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Re: Threading / Pipe Macro

From: Mark H Weaver
Subject: Re: Threading / Pipe Macro
Date: Sun, 07 Jul 2019 18:24:32 -0400
User-agent: Gnus/5.13 (Gnus v5.13) Emacs/26.2 (gnu/linux)

Hi Chris,

Here's a complete, unedited transcript with Guile 2.2.6:

--8<---------------cut here---------------start------------->8---
mhw@jojen ~$ guile
GNU Guile 2.2.6
Copyright (C) 1995-2019 Free Software Foundation, Inc.

Guile comes with ABSOLUTELY NO WARRANTY; for details type `,show w'.
This program is free software, and you are welcome to redistribute it
under certain conditions; type `,show c' for details.

Enter `,help' for help.
scheme@(guile-user)> (define-syntax ->
  (lambda (x)
    (syntax-case x ()
      [(k exp0 . exps)
       (let* ([reversed (reverse (cons (syntax->datum #'exp0)
                                       (syntax->datum #'exps)))]
              [out (let loop ([first (car reversed)]
                              [rest (cdr reversed)])
                     (if (null? rest)
                         (let ([func (car first)]
                               [args (cdr first)])
                           (append `(,func ,@args)
                                   (list (loop (car rest) (cdr rest)))))))])
         (datum->syntax #'k out))])))
scheme@(guile-user)> (define t 'global-t)
scheme@(guile-user)> (define-syntax-rule (foo x)
                       (-> x (format #t "[t=~A] ~A\n" t)))
scheme@(guile-user)> (let ((t 'inner-t))
                       (foo t))
[t=global-t] global-t
$1 = #t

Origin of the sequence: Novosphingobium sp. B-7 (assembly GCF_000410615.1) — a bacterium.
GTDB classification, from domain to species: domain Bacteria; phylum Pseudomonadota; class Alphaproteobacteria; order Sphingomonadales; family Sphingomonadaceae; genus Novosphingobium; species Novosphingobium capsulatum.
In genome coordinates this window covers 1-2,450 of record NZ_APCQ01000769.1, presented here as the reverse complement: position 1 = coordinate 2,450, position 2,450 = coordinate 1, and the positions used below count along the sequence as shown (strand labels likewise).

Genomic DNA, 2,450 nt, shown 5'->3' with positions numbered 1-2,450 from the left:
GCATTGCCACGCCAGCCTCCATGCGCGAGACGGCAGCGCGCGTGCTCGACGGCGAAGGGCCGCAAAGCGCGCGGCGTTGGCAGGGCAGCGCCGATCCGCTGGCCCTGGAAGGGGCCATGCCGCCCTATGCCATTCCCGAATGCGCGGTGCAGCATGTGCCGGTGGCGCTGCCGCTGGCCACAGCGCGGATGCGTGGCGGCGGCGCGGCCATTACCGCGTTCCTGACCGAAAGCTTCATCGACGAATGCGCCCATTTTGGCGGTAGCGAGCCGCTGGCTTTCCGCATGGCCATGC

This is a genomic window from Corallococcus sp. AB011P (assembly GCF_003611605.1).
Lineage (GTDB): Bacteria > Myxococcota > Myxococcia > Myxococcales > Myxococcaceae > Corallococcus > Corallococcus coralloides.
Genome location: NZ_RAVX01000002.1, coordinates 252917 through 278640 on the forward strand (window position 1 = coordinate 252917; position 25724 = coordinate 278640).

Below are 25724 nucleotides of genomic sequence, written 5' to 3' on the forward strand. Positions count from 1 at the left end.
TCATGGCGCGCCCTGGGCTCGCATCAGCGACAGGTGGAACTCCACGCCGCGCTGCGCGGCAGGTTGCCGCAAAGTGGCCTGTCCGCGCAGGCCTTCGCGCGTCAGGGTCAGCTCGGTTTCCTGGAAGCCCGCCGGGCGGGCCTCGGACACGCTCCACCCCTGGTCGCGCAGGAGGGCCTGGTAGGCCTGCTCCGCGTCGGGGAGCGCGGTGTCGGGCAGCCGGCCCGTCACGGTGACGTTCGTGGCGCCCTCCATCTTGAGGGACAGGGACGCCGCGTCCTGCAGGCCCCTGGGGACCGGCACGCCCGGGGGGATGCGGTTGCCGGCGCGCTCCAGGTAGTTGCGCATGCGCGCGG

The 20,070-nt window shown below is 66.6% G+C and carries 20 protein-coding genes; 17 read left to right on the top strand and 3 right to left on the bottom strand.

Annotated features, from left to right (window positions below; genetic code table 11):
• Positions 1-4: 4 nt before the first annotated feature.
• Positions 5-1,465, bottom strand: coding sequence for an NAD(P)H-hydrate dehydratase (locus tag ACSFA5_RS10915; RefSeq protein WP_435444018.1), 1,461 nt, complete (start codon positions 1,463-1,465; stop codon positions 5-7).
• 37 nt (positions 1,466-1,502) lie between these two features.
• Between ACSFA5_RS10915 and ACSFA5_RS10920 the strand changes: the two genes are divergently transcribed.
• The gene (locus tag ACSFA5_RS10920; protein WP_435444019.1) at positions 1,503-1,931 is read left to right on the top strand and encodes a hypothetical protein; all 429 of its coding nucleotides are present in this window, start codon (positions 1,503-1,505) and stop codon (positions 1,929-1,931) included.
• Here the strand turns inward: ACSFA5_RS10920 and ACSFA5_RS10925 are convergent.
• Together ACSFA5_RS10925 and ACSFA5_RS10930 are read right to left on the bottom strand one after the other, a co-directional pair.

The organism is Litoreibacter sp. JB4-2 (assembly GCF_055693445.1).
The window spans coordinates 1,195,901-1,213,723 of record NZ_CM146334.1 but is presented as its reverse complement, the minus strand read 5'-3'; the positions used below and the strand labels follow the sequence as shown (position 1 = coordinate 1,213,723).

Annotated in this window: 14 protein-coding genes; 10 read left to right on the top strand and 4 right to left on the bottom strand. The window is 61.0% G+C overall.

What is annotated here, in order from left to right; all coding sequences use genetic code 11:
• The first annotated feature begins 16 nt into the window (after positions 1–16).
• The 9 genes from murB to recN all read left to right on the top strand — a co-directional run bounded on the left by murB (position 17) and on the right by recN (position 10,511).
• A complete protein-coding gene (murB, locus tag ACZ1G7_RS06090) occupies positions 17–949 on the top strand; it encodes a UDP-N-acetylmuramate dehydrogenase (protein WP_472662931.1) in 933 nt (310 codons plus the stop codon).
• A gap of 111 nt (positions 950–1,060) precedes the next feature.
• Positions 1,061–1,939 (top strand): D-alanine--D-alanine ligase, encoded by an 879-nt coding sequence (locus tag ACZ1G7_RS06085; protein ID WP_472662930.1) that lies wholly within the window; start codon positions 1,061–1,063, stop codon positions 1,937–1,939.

scheme@(guile-user)> (define-syntax ->
                       (syntax-rules ()
                         ((-> exp)
                         ((-> exp ... (op args ...))
                          (op args ... (-> exp ...)))))
scheme@(guile-user)> (let ((t 'inner-t))
                       (foo t))
[t=global-t] inner-t
$2 = #t
--8<---------------cut here---------------end--------------->8---

Chris Vine <address@hidden> writes:
> How strange.  Both your and my macro gives 'global-t' when I test them,

Can you show me a complete, unedited transcript that demonstrates what
you're seeing?

> which is the result I would expect.  (Maybe I am missing something here,
> but a result of 'inner-t' would seem to me to imply unhygiene.)

(foo EXPR) is supposed to print "[t=global-t] VAL", where VAL is the
result of evaluating EXPR.  With this in mind,

    (let ((t 'inner-t))
      (foo t))

The argument to 'foo' here should refer to the lexical binding of 't',
i.e. the variable with value 'inner-t'.  I'm curious what would make you
expect otherwise.

On the other hand, the reference to 't' in the template of the 'foo'
macro should refer to the toplevel variable 't', because the template
does not appear within the 'let'.

This is a good example of why syntax objects are needed, to distinguish
between these two references to distinct variables named 't'.  When you
convert the references to datums, the distinctions are lost.


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